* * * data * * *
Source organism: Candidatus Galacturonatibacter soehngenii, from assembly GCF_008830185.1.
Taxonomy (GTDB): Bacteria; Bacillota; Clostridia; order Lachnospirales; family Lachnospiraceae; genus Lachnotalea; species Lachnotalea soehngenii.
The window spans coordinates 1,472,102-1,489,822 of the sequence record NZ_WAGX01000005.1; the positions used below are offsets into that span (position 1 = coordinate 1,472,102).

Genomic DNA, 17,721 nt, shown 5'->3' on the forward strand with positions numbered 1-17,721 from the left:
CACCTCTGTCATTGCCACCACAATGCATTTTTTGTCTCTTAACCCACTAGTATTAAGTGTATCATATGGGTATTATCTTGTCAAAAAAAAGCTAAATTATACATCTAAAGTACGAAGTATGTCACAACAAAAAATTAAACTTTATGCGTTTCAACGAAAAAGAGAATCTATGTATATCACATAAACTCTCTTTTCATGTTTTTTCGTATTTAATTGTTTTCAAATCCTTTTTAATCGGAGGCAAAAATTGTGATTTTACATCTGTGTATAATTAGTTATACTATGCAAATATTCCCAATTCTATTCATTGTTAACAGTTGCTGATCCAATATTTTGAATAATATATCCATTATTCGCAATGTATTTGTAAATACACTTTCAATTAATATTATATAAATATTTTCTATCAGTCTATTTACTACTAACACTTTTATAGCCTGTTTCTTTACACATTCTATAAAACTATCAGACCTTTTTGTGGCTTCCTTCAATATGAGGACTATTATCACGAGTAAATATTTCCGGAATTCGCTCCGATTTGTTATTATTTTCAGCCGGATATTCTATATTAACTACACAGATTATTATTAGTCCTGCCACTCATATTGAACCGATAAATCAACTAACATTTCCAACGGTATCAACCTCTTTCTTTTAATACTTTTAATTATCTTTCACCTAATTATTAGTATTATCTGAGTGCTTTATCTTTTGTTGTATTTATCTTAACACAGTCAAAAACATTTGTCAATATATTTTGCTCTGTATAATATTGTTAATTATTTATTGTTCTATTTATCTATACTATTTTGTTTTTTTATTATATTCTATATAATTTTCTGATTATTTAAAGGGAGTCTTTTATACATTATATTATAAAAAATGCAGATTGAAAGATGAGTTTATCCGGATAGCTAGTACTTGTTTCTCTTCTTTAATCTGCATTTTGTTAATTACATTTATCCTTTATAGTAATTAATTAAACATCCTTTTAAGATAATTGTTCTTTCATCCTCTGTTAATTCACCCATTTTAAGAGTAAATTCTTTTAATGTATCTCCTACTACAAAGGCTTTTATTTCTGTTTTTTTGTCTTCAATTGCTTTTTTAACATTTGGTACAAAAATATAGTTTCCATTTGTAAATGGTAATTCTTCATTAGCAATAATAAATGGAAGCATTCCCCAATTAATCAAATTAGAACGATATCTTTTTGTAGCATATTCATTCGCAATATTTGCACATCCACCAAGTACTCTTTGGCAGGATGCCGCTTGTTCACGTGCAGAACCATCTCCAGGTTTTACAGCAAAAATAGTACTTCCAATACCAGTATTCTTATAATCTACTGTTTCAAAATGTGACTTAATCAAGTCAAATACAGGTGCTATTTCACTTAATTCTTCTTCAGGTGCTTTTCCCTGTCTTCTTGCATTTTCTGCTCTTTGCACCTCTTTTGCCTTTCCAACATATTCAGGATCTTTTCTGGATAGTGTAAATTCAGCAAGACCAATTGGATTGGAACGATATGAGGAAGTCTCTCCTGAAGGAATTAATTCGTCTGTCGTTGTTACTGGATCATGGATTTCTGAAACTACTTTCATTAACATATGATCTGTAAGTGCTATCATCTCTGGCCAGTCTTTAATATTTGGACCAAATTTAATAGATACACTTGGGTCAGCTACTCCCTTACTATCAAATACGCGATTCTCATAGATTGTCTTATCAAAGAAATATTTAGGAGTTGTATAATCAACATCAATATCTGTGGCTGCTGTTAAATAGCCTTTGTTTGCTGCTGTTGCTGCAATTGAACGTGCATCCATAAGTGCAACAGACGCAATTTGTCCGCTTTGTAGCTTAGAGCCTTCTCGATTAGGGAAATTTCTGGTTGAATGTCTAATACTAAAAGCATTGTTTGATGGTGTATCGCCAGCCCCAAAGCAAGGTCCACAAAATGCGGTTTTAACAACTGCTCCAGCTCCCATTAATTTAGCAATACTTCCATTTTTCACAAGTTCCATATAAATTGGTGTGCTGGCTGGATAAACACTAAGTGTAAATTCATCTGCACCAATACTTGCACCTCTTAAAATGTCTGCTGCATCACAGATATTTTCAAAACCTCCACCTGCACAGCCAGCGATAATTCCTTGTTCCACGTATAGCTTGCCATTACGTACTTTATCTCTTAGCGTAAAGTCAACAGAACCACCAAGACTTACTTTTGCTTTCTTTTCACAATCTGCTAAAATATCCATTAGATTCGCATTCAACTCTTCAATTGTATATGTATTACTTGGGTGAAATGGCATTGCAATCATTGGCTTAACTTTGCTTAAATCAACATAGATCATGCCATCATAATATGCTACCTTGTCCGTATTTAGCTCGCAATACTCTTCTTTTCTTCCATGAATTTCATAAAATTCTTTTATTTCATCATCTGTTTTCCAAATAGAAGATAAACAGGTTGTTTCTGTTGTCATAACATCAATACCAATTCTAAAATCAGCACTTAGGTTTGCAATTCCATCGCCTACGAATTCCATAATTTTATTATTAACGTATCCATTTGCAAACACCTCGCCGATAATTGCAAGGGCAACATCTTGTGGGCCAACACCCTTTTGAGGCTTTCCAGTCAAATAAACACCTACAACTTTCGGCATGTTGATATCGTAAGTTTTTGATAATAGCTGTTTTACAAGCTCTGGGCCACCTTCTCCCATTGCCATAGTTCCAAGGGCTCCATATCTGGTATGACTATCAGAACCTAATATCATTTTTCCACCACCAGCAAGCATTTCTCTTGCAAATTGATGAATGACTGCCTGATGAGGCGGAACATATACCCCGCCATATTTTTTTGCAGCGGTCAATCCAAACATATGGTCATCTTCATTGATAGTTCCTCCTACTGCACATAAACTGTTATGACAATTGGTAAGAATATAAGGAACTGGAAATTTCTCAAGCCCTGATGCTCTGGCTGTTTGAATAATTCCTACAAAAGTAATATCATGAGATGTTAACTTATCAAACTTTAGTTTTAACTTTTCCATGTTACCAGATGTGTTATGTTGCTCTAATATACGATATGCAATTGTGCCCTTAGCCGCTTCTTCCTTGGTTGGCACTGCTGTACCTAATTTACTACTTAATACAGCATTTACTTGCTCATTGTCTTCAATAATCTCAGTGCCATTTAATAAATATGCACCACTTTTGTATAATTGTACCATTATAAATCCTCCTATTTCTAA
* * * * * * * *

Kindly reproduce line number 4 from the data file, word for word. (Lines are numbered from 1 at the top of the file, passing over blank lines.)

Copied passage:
Genomic DNA, 17,721 nt, shown 5'->3' on the forward strand with positions numbered 1-17,721 from the left: